I CAN’T breathe, everything is closing up and I can’t breathe!” were the words down the phone to me after I took the call from a patient who had called up the surgery in an emergency.

As my receptionist transferred the call to me, the problem solving began. I quickly looked up their records on the computer and could not see any significant health problems. An otherwise fit and healthy individual who had not been seen in recent years – a good sign but also a worry for why the emergency.

As I listened to them down the phone line, I could hear how rapidly they were breathing. On average, people with no underlying respiratory conditions take around 12-15 breaths per minute but my patient was going much faster than that. With no previous records of respiratory problems, ie no asthma, COPD, it was unlikely to be an exacerbation of that. This was new.

They were understandably panicking which was making the breathing worse. Time is precious in such urgent situations and over the phone especially, where I cannot see them, I need to ask questions to be able to decide what to do next. However, in order to get any answers in that moment, I had to help them slow down the breathing so they could speak. Whatever was wrong with them I wondered?

“Are you having any chest pain?” I asked. The first thing you always want to do is rule out any life-threatening condition. “No,” they said, “I’ve just lost my job, I don’t know what I’m going to do. I can’t breathe,” is what I could make out. It became clear that this patient was having a panic attack.

Anxiety or panic attacks are fairly common and can affect anyone at any stage in life. They occur as a response to perceived fear and must be taken seriously. In the everyday, we become unaware of our breath and its power. Like right now, you reading this, have probably been unaware of your breathing because we do it so unconsciously. We take it for granted until something goes wrong. Being able to breathe effectively is also something we are not taught about and so it is only when you are faced with a situation where your breathing becomes compromised, that we become aware of it.

Breathing involves not the nose and mouth, but also the lungs, the intercoastal muscles and the diaphragm which all work in unison to allow effective transfer of oxygen into the body and to emit carbon dioxide out of the body. This allows the healthy functioning of all our cells and organs but when we breathe ineffectively, too fast or too slow, the balance of air exchange becomes disrupted.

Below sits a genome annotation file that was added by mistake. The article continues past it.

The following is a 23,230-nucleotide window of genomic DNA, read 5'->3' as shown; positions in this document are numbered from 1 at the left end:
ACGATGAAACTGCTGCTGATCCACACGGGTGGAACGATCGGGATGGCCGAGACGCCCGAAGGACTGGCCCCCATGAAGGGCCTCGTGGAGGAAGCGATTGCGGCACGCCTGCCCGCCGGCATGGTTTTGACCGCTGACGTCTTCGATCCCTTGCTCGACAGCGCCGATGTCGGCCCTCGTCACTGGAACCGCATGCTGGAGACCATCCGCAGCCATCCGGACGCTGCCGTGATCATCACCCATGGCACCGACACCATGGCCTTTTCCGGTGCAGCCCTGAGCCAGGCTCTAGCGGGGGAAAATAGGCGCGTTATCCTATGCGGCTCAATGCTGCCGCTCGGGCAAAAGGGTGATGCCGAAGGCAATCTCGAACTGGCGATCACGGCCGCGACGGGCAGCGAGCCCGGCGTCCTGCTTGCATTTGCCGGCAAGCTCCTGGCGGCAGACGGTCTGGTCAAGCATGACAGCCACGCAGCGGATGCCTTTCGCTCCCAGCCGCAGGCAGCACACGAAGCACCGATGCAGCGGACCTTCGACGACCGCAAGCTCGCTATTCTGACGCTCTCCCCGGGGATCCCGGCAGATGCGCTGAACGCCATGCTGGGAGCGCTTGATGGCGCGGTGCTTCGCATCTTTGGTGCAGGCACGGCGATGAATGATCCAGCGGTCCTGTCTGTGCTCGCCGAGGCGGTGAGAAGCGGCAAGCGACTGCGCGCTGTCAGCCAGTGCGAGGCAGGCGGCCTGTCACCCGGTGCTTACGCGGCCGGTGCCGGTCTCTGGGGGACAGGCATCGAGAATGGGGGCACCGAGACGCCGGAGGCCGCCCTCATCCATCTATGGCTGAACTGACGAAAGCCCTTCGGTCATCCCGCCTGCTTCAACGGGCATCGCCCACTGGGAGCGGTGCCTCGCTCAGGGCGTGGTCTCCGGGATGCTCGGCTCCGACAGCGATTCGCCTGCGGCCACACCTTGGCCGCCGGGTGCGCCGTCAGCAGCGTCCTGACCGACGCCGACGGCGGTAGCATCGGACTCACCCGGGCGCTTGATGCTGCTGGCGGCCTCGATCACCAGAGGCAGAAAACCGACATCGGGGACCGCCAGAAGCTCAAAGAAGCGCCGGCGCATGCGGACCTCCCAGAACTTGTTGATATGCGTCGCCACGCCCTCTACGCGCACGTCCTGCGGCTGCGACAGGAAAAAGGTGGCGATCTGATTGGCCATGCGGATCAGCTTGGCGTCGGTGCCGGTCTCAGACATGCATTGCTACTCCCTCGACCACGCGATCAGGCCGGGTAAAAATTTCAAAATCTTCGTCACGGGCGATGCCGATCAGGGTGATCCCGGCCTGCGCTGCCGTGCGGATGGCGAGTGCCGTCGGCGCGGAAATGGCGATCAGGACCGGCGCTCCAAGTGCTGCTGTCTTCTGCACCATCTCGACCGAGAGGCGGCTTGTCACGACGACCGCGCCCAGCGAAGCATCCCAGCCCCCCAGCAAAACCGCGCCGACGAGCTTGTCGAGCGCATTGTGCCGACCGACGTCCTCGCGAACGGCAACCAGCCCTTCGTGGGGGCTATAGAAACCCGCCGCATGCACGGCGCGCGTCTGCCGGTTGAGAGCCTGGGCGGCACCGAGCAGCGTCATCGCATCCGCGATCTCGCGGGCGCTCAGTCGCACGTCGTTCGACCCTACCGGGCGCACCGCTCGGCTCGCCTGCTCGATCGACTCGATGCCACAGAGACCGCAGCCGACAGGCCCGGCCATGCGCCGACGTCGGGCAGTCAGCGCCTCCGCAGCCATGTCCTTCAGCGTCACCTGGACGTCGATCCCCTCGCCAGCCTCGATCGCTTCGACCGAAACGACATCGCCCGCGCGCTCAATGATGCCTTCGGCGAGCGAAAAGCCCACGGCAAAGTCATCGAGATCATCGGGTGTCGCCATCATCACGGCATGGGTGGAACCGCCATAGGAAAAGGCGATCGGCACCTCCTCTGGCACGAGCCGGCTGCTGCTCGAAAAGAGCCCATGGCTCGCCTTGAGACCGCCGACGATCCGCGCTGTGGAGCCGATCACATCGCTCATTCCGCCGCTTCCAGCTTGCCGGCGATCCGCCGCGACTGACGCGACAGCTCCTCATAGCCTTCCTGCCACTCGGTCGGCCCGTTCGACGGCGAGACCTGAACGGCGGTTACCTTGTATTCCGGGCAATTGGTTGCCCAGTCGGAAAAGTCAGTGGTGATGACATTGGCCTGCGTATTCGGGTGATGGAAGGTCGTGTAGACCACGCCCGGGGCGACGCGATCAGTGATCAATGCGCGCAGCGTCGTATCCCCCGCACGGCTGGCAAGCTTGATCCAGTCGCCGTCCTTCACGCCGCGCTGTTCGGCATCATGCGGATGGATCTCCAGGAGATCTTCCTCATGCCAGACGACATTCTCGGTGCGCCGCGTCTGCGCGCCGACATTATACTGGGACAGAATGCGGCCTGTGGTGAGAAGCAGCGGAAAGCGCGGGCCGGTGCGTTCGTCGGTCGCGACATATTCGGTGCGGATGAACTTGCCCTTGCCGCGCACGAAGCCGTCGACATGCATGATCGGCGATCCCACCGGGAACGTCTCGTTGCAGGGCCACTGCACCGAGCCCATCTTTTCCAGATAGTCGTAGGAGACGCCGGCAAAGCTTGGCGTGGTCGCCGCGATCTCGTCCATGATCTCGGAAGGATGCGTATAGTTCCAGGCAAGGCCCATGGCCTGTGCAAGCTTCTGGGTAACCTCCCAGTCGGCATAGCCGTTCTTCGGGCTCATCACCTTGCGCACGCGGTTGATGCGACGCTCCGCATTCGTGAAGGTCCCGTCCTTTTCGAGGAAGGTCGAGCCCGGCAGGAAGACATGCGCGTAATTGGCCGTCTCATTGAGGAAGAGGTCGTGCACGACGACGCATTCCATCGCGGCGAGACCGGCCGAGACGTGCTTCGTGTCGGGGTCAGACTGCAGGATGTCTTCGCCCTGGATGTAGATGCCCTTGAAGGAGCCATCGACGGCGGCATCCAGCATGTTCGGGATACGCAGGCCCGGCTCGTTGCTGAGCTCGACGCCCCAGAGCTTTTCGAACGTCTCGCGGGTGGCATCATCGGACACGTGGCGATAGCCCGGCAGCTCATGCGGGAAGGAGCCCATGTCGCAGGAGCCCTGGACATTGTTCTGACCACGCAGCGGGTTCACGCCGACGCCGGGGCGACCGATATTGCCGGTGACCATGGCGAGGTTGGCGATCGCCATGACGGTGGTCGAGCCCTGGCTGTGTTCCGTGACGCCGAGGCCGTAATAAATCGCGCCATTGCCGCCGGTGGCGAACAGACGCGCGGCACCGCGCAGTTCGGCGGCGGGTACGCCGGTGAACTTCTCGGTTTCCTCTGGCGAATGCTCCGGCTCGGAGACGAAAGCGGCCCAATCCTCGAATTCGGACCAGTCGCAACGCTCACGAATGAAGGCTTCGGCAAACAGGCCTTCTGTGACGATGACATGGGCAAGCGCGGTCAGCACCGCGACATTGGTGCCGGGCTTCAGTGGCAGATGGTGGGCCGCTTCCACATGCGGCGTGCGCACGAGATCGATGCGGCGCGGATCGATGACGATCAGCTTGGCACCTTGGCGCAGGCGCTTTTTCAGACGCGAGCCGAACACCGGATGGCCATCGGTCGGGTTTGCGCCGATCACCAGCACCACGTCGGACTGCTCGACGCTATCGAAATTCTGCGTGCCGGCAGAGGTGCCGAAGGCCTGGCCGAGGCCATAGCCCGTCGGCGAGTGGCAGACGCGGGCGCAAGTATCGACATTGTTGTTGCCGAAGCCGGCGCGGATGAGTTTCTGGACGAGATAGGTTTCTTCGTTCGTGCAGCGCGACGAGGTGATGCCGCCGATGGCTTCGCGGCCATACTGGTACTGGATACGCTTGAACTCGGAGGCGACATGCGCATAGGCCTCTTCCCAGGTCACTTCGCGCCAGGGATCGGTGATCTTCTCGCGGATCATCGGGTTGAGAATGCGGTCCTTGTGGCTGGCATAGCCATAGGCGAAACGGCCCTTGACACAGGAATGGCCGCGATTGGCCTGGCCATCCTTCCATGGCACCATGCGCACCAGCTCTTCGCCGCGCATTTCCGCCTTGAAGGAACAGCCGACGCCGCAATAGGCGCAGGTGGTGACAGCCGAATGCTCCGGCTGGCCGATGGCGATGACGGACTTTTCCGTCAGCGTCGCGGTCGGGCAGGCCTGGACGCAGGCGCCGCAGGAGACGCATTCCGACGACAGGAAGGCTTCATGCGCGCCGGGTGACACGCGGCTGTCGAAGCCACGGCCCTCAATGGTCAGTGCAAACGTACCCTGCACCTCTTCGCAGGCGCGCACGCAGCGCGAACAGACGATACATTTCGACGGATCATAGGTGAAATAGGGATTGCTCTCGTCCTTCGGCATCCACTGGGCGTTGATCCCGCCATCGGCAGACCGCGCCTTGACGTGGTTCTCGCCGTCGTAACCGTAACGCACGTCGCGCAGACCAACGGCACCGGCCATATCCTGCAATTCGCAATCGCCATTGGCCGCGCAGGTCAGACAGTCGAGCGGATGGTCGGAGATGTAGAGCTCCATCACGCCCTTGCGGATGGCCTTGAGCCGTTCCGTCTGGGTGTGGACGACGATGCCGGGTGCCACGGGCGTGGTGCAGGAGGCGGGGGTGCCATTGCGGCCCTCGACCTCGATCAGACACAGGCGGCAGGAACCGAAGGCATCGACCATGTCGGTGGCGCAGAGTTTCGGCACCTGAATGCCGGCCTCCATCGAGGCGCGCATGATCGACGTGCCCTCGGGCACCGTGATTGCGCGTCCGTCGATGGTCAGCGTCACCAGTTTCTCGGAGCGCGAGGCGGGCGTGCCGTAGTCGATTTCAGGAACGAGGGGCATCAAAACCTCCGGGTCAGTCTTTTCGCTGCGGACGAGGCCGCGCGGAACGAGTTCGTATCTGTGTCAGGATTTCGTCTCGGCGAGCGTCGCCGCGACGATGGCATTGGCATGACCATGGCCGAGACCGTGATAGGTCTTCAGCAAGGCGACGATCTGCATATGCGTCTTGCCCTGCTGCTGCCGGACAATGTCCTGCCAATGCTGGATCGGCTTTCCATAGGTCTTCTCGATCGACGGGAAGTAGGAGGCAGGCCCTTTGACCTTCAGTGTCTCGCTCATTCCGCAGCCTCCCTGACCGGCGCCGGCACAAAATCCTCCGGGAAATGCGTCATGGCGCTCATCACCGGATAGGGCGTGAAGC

In the case of my patient, who was hyperventilating, they were not allowing enough oxygen in and were blowing off too much carbon dioxide which can make you feel lightheaded and if left untreated can cause an increased heart rate, sweating, chest tightness, palpitations, weakness, tingling or numbness in limbs and even confusion.

The key is to try and calm the person down; this is where breathing exercises come in – something we should all practice for general wellbeing but can also help someone if they’re having a panic attack.

There are many types of breathing exercises but the ones that I recommend not just to my patients but also practice regularly myself during my meditation practice, are pursed lip breathing and belly (diaphragmatic) breathing. The first exercise involves breathing in slowly through the nose whilst keeping the mouth closed for two seconds and then breathing out as if you’re whistling or trying to blow out a candle slowly for four seconds.

When our breathing is done so unconsciously and often shallow as we rush about our everyday business, taking out a few minutes to try this will really help relax you but it also carries benefits like lowering your blood pressure, slowing down the heart rate and boosting good quality air around the vital cells and organs in the body.

The second exercise involves engaging the diaphragm. Put both hands over your belly so you can feel the rise and fall of each breath and again, keeping the mouth closed, take a slow breath in through the nose and feel the belly inflate right up against your hands. Then breathe out slowly through the mouth, making sure it’s longer than the inhale and you can feel that belly sink right in.

I asked my patient to open the window to let in some fresh air and to take some sips of water. I then got them to do the first breathing exercise. Within a couple of minutes, they were breathing properly again, felt calmer and that moment of fear passed.

I have learned that one of the most powerful medicines is when someone feels they have been seen and heard. When we can validate what someone is feeling, especially with mental health, we can help them in more ways. When people are going through a panic attack, the fear is not fabricated, it feels very real to them and helping them to restore calm and seek help if needed, is vital.

We had a long chat about their circumstances and about potential options which they had not considered. It’s amazing what talking to someone impartial can do. In the end, they were ok.

I share this because we all forget how powerful a basic tool like breathing effectively can be. We gladly do physical workouts but forget about the mental workouts for which daily breathing exercises can play a significant role.


Is there anything you’re too embarrassed about to ask your own doctor? No question is a silly question for our columnist. E-mail your questions for Dr Krishan to news@ glasgowtimes.co.uk Remember advice given is general and you should always consult your own GP.